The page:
When it comes to showmen in the world of mixed martial arts, Michael “Venom” Page is in a class of his own. Whether it be taking a faux selfie while pummeling an opponent to celebrating a knockout by putting on a Pokémon cap and rolling a toy Pokéball at his befallen challenger, Page’s bouts are worth the price of admission.

Page kicked his UFC career exactly as he had expected to as the Brit defeated Kevin Holland by unanimous decision while showcasing his signature flair. With a wider audience to entertain, Page has one goal and that’s to get the belt. He would love nothing more if that fight was with current welterweight champ and fellow UK native Leon Edwards in a packed stadium in the UK, which is something that hasn’t been done before in the UFC.

Such lofty goals aren’t achieved with the required work to see them come to fruition. And while he’ll will be watching this weekend’s historic UFC 300 from outside the Octagon, “MVP” spoke with Muscle & Fitness on why pressure inside the Octagon  is merely a word to him, the behind-the-scenes work for why that is and what he dreads most about training.

Michael Venom Page answering questions about his training and workout tips
Kishan Lakhani

Michael ‘Venom’ Page Shares How He Handles Pressure

During the post-fight press conference following UFC 299, UFC CEO Dana White acknowledged a sellout crowd at the Kaseya Center in Miami, Florida and that it was the fourth highest-grossing UFC event of all time. The pay-per-view numbers also have yet to be announced. This level of exposure is part of the reason Page made the decision to leave Bellator for the UFC. With a wider audience now and his reputation, come a new level of expectations for Page. Just don’t expect him to feel any of that weight.

“I’m able to compartmentalize and put everything in specific boxes so I don’t class it as pressure,” Page said. “I think it’s only pressure when you don’t understand where it should be placed and how it should be used. I’m happy to read comments online because I don’t take it as a personal thing. These are people that a lot of the time, they idolize you and wish they could be in your situation. So, it’s easier to be negative about things.”

From a young age, Page says he’s had the utmost confidence in himself and never enters any fight thinking about losing. He also doesn’t place much stock on losing, which he believes allows him to be looser when it comes time for combat. This doesn’t mean he doesn’t care as his training will indicate.

Train Anywhere as Long as Your Surrounded by Family

Page normally trains at the London Shootfighters gym located in the United Kingdom, but he says he can train anywhere as long as his “family” is with him. That family consists of coach Alexis Demetriades along with a host of other coaches and Page’s teammates.

Afro Beat Gets the ‘Venom’ Going

Given that the gym includes people of different backgrounds and from different countries, the music during training is unpredictable and Page enjoys it this way. Although, he does have his favorites.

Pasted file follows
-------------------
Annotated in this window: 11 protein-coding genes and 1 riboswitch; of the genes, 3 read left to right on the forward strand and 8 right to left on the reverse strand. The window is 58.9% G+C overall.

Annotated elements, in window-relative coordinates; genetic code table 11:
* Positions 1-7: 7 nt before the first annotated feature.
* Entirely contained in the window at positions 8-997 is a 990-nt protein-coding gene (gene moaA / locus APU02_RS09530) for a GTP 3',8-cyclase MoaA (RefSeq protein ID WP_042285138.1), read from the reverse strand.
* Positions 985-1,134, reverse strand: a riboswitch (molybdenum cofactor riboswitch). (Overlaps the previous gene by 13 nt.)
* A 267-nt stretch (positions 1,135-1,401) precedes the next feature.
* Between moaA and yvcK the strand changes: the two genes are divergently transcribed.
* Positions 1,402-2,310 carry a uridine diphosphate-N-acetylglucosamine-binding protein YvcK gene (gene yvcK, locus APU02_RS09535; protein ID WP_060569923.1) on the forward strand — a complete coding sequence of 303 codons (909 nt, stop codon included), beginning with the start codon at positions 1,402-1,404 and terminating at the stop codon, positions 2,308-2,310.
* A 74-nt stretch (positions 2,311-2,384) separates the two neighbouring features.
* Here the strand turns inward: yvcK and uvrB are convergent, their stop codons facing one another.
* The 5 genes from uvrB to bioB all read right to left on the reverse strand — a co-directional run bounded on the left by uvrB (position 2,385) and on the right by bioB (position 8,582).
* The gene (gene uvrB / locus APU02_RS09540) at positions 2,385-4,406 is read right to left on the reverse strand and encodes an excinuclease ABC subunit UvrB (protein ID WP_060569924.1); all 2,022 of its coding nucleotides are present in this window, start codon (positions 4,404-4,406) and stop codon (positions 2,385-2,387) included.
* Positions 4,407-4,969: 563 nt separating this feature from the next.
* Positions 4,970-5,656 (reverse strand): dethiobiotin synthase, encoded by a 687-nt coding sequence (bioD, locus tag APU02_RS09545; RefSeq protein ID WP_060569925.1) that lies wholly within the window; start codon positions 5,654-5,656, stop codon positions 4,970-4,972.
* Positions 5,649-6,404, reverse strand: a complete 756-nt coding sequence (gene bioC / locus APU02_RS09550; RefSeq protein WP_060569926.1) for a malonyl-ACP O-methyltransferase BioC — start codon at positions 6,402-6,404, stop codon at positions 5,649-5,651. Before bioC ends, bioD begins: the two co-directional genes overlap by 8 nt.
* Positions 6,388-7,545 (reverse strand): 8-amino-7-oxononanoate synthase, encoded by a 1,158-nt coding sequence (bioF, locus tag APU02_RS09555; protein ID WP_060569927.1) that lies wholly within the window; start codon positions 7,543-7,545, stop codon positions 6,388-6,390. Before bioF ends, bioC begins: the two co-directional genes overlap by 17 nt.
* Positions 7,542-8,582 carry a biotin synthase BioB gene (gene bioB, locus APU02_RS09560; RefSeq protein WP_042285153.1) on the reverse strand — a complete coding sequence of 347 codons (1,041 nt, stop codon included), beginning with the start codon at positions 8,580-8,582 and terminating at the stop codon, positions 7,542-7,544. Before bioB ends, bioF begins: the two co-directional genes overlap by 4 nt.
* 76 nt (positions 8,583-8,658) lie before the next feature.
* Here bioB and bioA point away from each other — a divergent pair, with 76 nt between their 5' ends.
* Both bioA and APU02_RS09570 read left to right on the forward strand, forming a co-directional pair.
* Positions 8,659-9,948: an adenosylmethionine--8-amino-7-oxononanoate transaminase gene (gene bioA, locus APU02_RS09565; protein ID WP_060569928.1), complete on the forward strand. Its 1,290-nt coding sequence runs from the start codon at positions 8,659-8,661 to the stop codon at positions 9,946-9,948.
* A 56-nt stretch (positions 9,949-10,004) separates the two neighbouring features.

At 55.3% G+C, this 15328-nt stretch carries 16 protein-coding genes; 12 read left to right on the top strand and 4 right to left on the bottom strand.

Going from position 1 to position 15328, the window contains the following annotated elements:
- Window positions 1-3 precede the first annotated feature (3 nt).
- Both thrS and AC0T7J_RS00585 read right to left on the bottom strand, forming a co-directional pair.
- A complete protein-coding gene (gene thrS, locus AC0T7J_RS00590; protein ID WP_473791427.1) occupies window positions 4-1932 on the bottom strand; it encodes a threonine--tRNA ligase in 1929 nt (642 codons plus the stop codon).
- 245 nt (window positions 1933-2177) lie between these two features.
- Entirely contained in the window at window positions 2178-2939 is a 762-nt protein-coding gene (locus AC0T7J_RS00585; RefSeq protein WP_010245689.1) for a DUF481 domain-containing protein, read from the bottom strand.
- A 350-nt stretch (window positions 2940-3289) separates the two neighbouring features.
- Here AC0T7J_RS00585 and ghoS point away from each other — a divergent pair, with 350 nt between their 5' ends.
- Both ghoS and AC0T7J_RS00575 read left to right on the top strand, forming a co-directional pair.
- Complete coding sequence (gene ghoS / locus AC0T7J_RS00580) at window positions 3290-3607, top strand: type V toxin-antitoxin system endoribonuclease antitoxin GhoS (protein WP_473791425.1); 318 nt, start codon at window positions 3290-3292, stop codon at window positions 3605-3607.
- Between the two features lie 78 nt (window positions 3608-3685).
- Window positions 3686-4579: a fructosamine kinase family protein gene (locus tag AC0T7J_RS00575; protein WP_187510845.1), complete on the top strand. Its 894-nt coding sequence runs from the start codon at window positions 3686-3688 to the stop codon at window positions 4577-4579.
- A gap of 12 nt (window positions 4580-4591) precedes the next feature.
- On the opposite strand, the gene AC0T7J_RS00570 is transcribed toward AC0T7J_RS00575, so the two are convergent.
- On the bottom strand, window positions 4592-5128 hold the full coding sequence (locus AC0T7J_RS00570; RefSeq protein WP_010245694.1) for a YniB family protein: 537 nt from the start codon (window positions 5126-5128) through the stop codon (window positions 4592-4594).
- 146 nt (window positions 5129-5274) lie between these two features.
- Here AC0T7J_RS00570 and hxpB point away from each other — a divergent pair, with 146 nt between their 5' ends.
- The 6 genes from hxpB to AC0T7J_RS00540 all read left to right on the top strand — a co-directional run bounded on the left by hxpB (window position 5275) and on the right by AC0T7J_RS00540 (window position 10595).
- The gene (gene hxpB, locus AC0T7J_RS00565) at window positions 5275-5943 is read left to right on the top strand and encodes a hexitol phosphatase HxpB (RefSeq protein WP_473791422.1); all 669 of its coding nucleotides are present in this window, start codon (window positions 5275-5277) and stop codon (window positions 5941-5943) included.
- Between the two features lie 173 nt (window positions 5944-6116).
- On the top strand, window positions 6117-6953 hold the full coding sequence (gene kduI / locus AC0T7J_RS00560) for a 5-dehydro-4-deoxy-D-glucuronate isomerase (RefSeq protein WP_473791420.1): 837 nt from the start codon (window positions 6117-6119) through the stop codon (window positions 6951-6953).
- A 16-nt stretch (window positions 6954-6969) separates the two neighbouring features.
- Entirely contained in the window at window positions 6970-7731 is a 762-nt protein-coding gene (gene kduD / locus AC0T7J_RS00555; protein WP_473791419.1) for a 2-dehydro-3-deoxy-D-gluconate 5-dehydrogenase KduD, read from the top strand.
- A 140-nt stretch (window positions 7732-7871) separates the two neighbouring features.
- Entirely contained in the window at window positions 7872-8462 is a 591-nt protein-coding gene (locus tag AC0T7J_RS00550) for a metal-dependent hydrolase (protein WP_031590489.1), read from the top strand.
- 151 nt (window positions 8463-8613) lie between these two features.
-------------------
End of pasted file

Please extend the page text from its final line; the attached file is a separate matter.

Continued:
“Right now, I’m into Afro beat, Afro house, and the London sound as well, he says. “So we’ve got a lot of UK artists that I have playing — people that I was raised on and people that are still killing it right now.”

Michael ‘Venom’ Page Workout Tips & Schedule

First Training Session: 2 1/2 hours

  • Light jog in the morning before headed to the gym.
  • Mobility work
  • Warmup Drills: Jumping Jacks, Hamstring touches, Forward and Backward rolls, grappling and pummeling, sprawling and shooting
  • Breaking the first wind: Includes sprints, tuck jumps, sprawls, speed abs and loads of different things that are just high intensity and high paced. (Each lasts no longer than three minutes)
  • Technical Work: “These are specific moves. Whether it be wrestling moves, kickboxing, inter-wrestling—it’s all MMA specific. Once we’ve done that, sometimes we fight positions. We’ve drilled how to do the actual move and now it’s time to go a hundred percent and have your partner try to defend it.”
  • Sparring: Depending on the day, this could be grappling or wrestling rounds
  • Fitness Session: Cool Down

Second and Third Session: (Optional, depending on schedule) 

  • Strength and Mobility

MVP Recovery Tips

It’s basically crying in my shower (laughs). I work with a biohacking center called Hum2n in the UK, with Dr. Enayat. We do cryo, the hyperbaric chamber, the VO2 max lung training machine, bone density strengthening machines. There are a lot of different things we do and that’s my wind down and my recovery.

Michael ‘Venom’ Page on Nutrition

I don’t like to be overly strict on myself because what we do is very difficult. So taking bits of enjoyment is equally important. Obviously, not going over the top. The difference is when I’m going into camp or specifically going towards a fight, that’s when everything does get a little bit strict.

I get up, do my rounds, go into the (first) session and then have my first meal after that. If I’m trying to be strict and we’re going towards a fight, it will be protein pancakes in the morning or scrambled egg and some fruit. After the first session, we’ll have a bigger meal. It will be quinoa, fish, chicken or turkey. Then we have another session and the evening meal is slightly smaller. It could be another fish or a steak meal. But, it’s a very small portion.

The ‘Worst Part’ of MVP’s Training  

I think everybody in the gym is very similar so it’s the VersaClimber. I hate it and my coach seems to love it. We know how good it is for us because it’s kind of a whole-body workout and regardless of what injury I have, I can always seem to do it. It’s a hard machine and we have to hit a very elite-level pace as well. You really have to push yourself and you really are dead afterward because everything doesn’t work.